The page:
Josephine Calvi

Kaiser Permanente, Oakland, California, United States

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Publications (22)53.01 Total impact

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    ABSTRACT: Cancer treatments are complex, involving multiple clinicians, toxic therapies, and uncertain outcomes. Consequently, patients are vulnerable when breakdowns in care occur. This study explored cancer patients' perceptions of preventable, harmful events; the impact of these events; and interactions with clinicians after such events. In-depth telephone interviews were conducted with cancer patients from three clinical sites. Patients were eligible if they believed: something "went wrong" during their cancer care; the event could have been prevented; and the event caused, or could have caused, significant harm. Interviews focused on patients' perceptions of the event, its impact, and clinicians' responses to the event. Ninety-three of 416 patients queried believed something had gone wrong in their care that was preventable and caused or could have caused harm. Seventy-eight patients completed interviews. Of those interviewed, 28% described a problem with medical care, such as a delay in diagnosis or treatment; 47% described a communication problem, including problems with information exchange or manner; and 24% described problems with both medical care and communication. Perceived harms included physical and emotional harm, disruption of life, effect on family members, damaged physician-patient relationship, and financial expense. Few clinicians initiated discussion of the problematic events. Most patients did not formally report their concerns. Cancer patients who believe they experienced a preventable, harmful event during their cancer diagnosis or care often do not formally report their concerns. Systems are needed to encourage patients to report such events and to help physicians and health care systems respond effectively.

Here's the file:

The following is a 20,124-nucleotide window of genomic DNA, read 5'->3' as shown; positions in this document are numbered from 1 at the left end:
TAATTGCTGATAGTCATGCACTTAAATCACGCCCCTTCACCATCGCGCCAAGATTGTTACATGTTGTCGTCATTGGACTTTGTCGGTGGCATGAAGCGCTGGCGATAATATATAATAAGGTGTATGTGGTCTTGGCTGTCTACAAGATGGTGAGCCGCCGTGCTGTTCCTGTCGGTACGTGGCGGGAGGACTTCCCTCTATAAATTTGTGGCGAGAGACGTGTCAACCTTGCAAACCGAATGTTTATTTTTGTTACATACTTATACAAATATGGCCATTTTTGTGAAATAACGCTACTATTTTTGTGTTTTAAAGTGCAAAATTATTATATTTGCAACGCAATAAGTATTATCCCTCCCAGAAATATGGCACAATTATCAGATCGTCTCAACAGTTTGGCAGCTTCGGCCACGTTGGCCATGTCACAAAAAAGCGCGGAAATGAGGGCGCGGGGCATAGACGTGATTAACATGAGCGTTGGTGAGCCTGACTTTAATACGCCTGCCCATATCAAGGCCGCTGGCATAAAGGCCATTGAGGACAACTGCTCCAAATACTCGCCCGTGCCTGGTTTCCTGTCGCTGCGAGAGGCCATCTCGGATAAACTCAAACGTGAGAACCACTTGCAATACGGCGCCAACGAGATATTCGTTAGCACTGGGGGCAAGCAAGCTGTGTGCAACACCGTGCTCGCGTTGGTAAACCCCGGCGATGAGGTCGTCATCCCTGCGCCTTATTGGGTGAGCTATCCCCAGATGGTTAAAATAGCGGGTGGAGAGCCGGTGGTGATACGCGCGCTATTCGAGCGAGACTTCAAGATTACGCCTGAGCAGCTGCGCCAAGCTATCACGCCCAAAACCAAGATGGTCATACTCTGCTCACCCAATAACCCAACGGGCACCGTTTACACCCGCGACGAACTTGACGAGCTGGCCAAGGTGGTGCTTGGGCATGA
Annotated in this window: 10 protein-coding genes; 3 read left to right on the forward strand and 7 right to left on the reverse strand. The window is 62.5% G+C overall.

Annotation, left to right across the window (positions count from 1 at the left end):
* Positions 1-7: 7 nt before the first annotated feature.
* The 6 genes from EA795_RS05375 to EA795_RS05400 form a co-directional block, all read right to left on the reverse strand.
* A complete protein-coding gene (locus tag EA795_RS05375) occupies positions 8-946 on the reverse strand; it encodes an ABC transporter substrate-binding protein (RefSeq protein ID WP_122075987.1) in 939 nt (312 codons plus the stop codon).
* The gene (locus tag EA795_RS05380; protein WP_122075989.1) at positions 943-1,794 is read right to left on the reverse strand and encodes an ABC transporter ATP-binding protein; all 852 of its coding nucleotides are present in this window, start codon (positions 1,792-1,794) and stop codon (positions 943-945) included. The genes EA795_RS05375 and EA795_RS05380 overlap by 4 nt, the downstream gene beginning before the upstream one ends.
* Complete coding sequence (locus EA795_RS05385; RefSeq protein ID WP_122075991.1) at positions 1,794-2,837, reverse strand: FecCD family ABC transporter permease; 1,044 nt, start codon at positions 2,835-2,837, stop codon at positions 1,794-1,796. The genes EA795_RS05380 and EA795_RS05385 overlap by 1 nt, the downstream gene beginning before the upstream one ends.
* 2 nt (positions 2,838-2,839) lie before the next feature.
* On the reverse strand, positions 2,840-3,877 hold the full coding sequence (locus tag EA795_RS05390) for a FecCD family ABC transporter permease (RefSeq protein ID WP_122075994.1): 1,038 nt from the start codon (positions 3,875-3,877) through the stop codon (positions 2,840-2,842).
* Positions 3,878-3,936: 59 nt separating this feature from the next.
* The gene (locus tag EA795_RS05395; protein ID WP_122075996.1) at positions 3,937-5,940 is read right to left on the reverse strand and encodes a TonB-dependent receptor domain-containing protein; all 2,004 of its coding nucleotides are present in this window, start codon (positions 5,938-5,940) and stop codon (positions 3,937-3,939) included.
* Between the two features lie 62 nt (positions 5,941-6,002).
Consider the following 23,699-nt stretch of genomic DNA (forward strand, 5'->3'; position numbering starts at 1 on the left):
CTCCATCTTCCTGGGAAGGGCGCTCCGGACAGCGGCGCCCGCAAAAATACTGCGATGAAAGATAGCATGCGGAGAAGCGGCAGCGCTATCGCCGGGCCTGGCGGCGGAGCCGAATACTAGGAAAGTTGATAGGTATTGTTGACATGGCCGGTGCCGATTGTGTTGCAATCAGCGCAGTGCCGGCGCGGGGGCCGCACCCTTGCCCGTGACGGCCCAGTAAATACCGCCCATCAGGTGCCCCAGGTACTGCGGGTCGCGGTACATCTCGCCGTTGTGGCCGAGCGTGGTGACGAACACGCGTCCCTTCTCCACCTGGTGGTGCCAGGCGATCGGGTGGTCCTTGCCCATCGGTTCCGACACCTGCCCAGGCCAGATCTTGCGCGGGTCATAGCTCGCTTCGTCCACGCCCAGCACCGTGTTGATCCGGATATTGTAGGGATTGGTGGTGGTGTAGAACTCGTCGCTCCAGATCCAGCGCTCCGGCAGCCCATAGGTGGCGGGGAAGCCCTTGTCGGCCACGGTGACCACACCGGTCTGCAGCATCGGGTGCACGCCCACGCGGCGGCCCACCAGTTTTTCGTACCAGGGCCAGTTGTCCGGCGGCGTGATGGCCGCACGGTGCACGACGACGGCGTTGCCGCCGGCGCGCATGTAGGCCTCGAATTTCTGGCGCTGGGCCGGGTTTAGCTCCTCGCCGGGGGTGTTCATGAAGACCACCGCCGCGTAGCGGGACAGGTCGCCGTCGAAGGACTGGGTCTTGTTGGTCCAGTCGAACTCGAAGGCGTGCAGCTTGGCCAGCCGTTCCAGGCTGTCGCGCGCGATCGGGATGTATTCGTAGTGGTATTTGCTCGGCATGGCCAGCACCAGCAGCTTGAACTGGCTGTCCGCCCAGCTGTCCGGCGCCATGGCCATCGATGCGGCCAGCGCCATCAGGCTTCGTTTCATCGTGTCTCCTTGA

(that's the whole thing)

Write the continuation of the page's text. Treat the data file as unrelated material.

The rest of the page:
Journal of Clinical Oncology 04/2012; 30(15):1784-90. · 18.04 Impact Factor
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    ABSTRACT: Ability to understand spoken health information is an important facet of health literacy, but to date, no instrument has been available to quantify patients' ability in this area. We sought to develop a test to assess comprehension of spoken health messages related to cancer prevention and screening to fill this gap, and a complementary test of comprehension of written health messages. We used the Sentence Verification Technique to write items based on realistic health messages about cancer prevention and screening, including media messages, clinical encounters and clinical print materials. Items were reviewed, revised, and pre-tested. Adults aged 40-70 participated in a pilot administration in Georgia, Hawaii, and Massachusetts. The Cancer Message Literacy Test-Listening is self-administered via touchscreen laptop computer. No reading is required. It takes approximately 1 hour. The Cancer Message Literacy Test-Reading is self-administered on paper. It takes approximately 10min. These two new tests will allow researchers to assess comprehension of spoken health messages, to examine the relationship between listening and reading literacy, and to explore the impact of each form of literacy on health-related outcomes. Researchers and clinicians now have a means of measuring comprehension of spoken health information.
    Patient Education and Counseling 01/2012; 88(1):54-60. · 2.37 Impact Factor